Trapped in an unhappy cohabitation, living together

People don’t get trapped in an unhappy marriage. They get trapped in an unhappy living together.

It’s a no-brainer, isn’t it? Fifty years ago, it was frowned upon. But today, everybody does it.

Living together, or cohabitation, is a win-win situation. Sharing the same house or flat gives you the chance to get to know one another better. You get more time together for starters. It makes good economic sense as the two of you can live more cheaply together than apart. And you never know, if things go well, then thoughts can turn to marriage.

But there is a downside. What happens if living together doesn’t work out? How will you be able to bring the relationship to an end?

Smart couples will say that they can just move out. But it’s not that simple.

You don’t have to live together for long to make your life very complicated indeed. You probably sign some sort of joint lease together or at least agree how to share the rent. You may have done the same for your utility bills with the electricity, gas and telephone companies. All of your clothes and belongings are now in the joint home. And your friends and acquaintance now know for sure that you are off-the-market. This means your potential choice of alternative partners is a lot more limited than before you moved in.

If things go wrong, none of these obstacles are surmountable.

But if your relationship does start to drift, or you start to question whether you have made the right choice, then you can easily find yourself trapped.

Other than the legal niceties, it’s much the same as if you are trapped in an unhappy marriage. Only you are trapped in an unhappy living together.

Researchers call these obstacles “constraints”. Constraints add ‘inertia’ or ‘premature entanglement’ to a relationship that make it harder to leave.

Faced with a marginal choice – should I stay or should I go? – the more constraints you have, the more likely it is that you will stay.

Your relationship isn’t what you hoped. Yet still you stay. After all, it’s so much easier to stay. You can persuade yourself that things will get better. Maybe a baby will help. Maybe marriage will make the difference.

They won’t.

What’s keeping you from leaving is that you live together. This constraint is probably the single biggest driver of family breakdown in the UK.

The downside of cohabitation is that it keeps relationships together just long enough to tempt fragile couples into the next stage of fragile parenthood or even fragile marriage.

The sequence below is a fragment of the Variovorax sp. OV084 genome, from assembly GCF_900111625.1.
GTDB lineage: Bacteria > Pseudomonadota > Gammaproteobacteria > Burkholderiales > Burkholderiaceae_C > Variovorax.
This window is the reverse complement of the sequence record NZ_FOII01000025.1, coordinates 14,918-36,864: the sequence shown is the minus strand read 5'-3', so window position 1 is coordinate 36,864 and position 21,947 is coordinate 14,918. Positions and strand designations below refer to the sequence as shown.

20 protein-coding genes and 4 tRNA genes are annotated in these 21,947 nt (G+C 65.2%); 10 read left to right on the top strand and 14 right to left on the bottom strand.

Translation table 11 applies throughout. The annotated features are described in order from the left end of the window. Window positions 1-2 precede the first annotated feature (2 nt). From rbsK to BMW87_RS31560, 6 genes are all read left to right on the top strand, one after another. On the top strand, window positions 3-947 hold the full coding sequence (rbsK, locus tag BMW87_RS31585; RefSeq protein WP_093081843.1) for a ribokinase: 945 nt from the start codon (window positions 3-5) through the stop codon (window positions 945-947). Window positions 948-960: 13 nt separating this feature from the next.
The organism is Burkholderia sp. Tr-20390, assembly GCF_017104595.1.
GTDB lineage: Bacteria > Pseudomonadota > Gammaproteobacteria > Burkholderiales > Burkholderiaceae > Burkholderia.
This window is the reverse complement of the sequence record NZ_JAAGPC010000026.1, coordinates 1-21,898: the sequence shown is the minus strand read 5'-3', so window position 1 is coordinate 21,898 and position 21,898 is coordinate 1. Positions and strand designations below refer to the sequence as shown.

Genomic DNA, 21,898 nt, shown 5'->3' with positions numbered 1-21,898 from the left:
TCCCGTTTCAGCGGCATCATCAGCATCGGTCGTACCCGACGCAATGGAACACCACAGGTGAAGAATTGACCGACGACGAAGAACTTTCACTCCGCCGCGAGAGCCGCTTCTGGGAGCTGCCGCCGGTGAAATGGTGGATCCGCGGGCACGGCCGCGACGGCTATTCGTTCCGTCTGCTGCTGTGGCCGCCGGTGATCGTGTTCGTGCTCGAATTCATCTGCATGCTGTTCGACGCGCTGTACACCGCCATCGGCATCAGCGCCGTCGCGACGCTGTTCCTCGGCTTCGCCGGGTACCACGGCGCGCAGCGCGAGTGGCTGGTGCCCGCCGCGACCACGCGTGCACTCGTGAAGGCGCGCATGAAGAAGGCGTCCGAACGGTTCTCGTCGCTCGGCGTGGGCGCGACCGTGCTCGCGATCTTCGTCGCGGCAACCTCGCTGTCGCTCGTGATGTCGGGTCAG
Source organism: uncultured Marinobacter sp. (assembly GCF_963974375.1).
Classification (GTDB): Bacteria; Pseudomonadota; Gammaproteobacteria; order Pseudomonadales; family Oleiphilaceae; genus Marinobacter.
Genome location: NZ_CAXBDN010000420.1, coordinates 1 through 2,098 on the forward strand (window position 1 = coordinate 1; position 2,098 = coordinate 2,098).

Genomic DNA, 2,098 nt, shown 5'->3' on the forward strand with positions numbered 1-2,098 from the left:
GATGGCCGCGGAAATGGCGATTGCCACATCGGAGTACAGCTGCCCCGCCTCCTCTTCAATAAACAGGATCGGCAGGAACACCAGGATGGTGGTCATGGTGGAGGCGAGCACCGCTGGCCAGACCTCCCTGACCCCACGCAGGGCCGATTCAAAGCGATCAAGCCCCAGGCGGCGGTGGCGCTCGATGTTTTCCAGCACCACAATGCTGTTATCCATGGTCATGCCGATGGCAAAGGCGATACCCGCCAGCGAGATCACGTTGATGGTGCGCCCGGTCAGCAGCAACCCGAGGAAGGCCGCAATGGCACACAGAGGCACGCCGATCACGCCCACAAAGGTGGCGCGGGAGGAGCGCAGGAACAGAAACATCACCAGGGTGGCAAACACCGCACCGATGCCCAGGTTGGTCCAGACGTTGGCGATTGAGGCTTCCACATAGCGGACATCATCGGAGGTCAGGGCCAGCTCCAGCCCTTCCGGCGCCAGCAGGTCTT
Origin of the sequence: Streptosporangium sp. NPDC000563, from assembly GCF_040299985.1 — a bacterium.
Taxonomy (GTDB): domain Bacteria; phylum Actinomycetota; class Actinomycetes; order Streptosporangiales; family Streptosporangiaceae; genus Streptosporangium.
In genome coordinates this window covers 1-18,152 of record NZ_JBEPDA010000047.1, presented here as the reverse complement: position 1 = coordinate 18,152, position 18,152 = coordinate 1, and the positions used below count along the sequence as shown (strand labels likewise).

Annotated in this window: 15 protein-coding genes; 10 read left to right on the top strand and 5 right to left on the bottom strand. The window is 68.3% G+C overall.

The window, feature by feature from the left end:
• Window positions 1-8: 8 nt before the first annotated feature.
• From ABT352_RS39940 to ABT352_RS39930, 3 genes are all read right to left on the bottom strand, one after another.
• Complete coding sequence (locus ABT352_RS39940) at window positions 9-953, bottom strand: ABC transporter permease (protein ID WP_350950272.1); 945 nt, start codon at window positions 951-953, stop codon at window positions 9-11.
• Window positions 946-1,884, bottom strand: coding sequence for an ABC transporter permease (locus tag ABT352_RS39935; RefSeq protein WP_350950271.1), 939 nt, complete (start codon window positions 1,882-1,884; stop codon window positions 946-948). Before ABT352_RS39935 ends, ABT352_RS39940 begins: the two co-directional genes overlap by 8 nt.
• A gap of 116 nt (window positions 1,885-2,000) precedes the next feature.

I’m not for one second saying that couples shouldn’t live together. That genie is long out of its bottle.

What I am saying is that you should take your time before you move in together. Living together can set you on the path to a life together. But it’s not risk-free. Make sure a life together is what you really want before you have it thrust upon you.

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2 thoughts on “Trapped in an unhappy cohabitation, living together

  1. Comment from Disqus, Dave: The other side that is overlooked is domestic abuse. With no security in the relationship, no promise, no commitment, one or both parties resort to self protection, jealousy, control, and the unmarried are far more likely to be a victim or perpetrate domestic abuse. Those “dumped” are consumed with betrayal, which impacts on future relationships. Perhaps even stalking or harassment of the “ex”.
    The married couple are far less likely to be a victim of, or cause domestic abuse.

  2. Comment from Disqus, Harry Benson: Thanks for your comment. You’re right about abuse but I’m not sure I would be so absolute about no promise, no commitment, etc. After all, some cohabitees do just fine, albeit a small minority. A bigger minority also get married along the way.
    For me the general principle is that moving in without interpersonal commitment is risky because cohabitation itself will lock in a low quality relationship. Lower quality relationships and no way of leaving explains greater likelihood of people losing it (though it doesn’t explain the terrorist version of domestic abuse). And those conditions are more common among cohabitees than marriages. It’s cohabitation without commitment that is the real culprit.

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